Creating Gracious Spaces and an Architecture Career That Gives Back


The architecture industry can be a difficult one to break into. From receiving the proper certifications and honing your technical acumen to truly understanding a society's infrastructural needs, becoming an architect requires a great amount of duress. 

Terry Beaubois, Architect and Lecturer, Civil and Environmental Engineering, recently shared his experiences as a seasoned architect and also offered valuable advice on how to succeed in an industry that is constantly evolving.

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Creating Gracious Spaces and an Architecture Career That Gives Back

Terry Beaubois, Architect and Lecturer

Currently a lecturer at Stanford University, Beaubois has a world of architectural experience under his belt. With over thirty years in the field of architecture and advanced technology, he possesses a cultivated understanding of the professional practice. After receiving his Masters in Architecture at the University of Michigan, Beaubois went on to execute several projects ranging from research to design to education.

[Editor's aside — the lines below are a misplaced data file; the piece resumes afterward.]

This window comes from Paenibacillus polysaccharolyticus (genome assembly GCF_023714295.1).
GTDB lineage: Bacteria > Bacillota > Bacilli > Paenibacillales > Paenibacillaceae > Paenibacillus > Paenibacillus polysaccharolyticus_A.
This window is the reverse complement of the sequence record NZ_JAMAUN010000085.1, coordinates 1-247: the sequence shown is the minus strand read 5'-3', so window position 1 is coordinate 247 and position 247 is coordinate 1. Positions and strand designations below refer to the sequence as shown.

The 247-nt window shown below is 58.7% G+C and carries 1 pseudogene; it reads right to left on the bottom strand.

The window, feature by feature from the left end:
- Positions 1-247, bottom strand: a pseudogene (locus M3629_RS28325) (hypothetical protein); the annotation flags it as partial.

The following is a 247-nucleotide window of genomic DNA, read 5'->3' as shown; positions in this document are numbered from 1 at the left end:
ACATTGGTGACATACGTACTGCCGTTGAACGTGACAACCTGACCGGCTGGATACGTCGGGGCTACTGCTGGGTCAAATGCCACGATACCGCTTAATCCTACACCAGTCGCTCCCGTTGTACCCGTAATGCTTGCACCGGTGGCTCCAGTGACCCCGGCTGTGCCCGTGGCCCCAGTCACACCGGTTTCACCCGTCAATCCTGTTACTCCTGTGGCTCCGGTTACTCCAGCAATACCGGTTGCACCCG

With architectural education being a passion for Beaubois, he chose to dedicate himself to teaching through the implementation of the Creative Research Lab at Montana State University. Not only did he actively teach classes that were centralized around sustainable community management and engineering, he also worked as the Interim Director of the MSU Digital Scholarship Center. This program allowed for students to gain access to the necessary education required to follow their career aspirations. 

“I’ve always felt that architecture isn’t linear.”

Beaubois discusses his experience in explaining what architecture truly encompasses to the younger generation in public schools and how this type of hands-on education led many of these students to enter the field of urban/regional planning. For him, it is imperative that those pursuing the field understand that architecture does have a start and finish and that the journey between those points is dynamic. He refers to this process as “iterating”. 

For Beaubois, the transfer of knowledge is a pivotal interaction between people. He states that really knowing something occurs through these types of interactions rather than simply assigning readings or quizzes. His passion for designing buildings stems from the idea that improving the quality of life for people is a top priority. To foster this passion, one must truly understand and absorb others’ deepest needs or desires. 

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